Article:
Tips for Cutting Postage Costs
For the first time ever, the USPS is implementing a shape-based mailing rate system. The current weight-based system fails to address the fact that certain types of mail simply cost more to process—usually because they require human handling.
On May 14, postage rates for certain classes of mail, such as flats and parcels, will rise as much as 40 percent to 60 percent. However, the new system does offer significant price incentives that reward efficient, automation-friendly packaging. Bob Makofsky, president of Conformer Expansion Products, Great Neck, N.Y., offers the following tips to take advantage of the incentives while tackling shape-based postal rates:
1. Educate executives on the new system. Most postage increases garner little attention among senior management, but the radical nature of these changes calls for company-wide education. Executives need to understand the basics, such as weight limits by class; thickness limits by class; new rules on uniform thickness; and new rules on flexibility.
2. Compare current mailing costs to proposed costs, including factors beyond postage itself. For instance, an envelope that reclassifies a current parcel into a flat may cost an additional $0.05, but save up to $0.38 in postage. The cost of purchasing and storing mailing supplies is another consideration.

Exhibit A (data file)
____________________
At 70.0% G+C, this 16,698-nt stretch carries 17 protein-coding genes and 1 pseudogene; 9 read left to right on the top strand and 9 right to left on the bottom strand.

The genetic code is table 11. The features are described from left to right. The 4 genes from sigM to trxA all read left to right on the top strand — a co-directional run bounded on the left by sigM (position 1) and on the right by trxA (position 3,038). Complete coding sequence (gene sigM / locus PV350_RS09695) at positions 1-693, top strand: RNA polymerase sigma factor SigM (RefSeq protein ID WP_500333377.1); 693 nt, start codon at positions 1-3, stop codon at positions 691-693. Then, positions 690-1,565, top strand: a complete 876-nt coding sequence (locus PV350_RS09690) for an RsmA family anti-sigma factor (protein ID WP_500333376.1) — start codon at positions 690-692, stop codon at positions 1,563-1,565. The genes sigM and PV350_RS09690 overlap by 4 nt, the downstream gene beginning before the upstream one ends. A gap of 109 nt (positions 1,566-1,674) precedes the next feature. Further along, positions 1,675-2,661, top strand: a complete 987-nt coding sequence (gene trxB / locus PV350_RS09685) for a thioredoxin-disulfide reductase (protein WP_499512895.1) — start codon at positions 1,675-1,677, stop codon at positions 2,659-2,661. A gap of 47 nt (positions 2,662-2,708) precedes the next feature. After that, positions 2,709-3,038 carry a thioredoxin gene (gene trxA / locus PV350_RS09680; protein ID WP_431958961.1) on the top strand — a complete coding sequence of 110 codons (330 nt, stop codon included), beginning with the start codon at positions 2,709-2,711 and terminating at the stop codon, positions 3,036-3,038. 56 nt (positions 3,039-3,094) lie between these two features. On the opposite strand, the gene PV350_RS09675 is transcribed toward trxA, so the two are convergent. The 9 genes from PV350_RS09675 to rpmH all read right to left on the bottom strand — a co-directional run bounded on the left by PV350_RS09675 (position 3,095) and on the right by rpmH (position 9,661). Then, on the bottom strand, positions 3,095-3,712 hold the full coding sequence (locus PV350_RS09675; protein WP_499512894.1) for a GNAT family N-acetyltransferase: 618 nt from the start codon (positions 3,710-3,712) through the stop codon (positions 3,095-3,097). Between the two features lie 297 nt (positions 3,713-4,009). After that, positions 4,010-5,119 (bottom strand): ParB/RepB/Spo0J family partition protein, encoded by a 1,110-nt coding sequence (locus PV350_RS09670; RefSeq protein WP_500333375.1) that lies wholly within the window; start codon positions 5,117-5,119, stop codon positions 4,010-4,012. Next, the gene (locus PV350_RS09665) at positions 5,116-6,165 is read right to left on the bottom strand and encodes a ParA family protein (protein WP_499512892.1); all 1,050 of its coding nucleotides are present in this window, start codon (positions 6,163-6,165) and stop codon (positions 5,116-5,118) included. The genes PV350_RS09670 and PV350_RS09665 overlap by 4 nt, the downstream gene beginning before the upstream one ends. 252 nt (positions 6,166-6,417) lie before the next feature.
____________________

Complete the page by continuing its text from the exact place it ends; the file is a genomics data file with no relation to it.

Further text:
3. Research current packaging supplies and their usage, including how employees use different types of mailers. For instance, beginning in May, mailing letters and brochures in flat 9x12" envelopes instead of #10 envelopes simply for aesthetic appeal will cost an additional $0.20 per piece.
4. Replace inefficient packaging with USPS-friendly mailers. Boxes are among the worst offenders, since they automatically classify as parcels, take up more storage space than envelopes and require additional fulfillment costs for assembly and packing. Padded mailers are also inherently ineffective under the new system due to their thickness. Replacing these types of items with automation-friendly mailers, like paperboard envelopes, will encourage more efficient mail habits and minimize postage costs.
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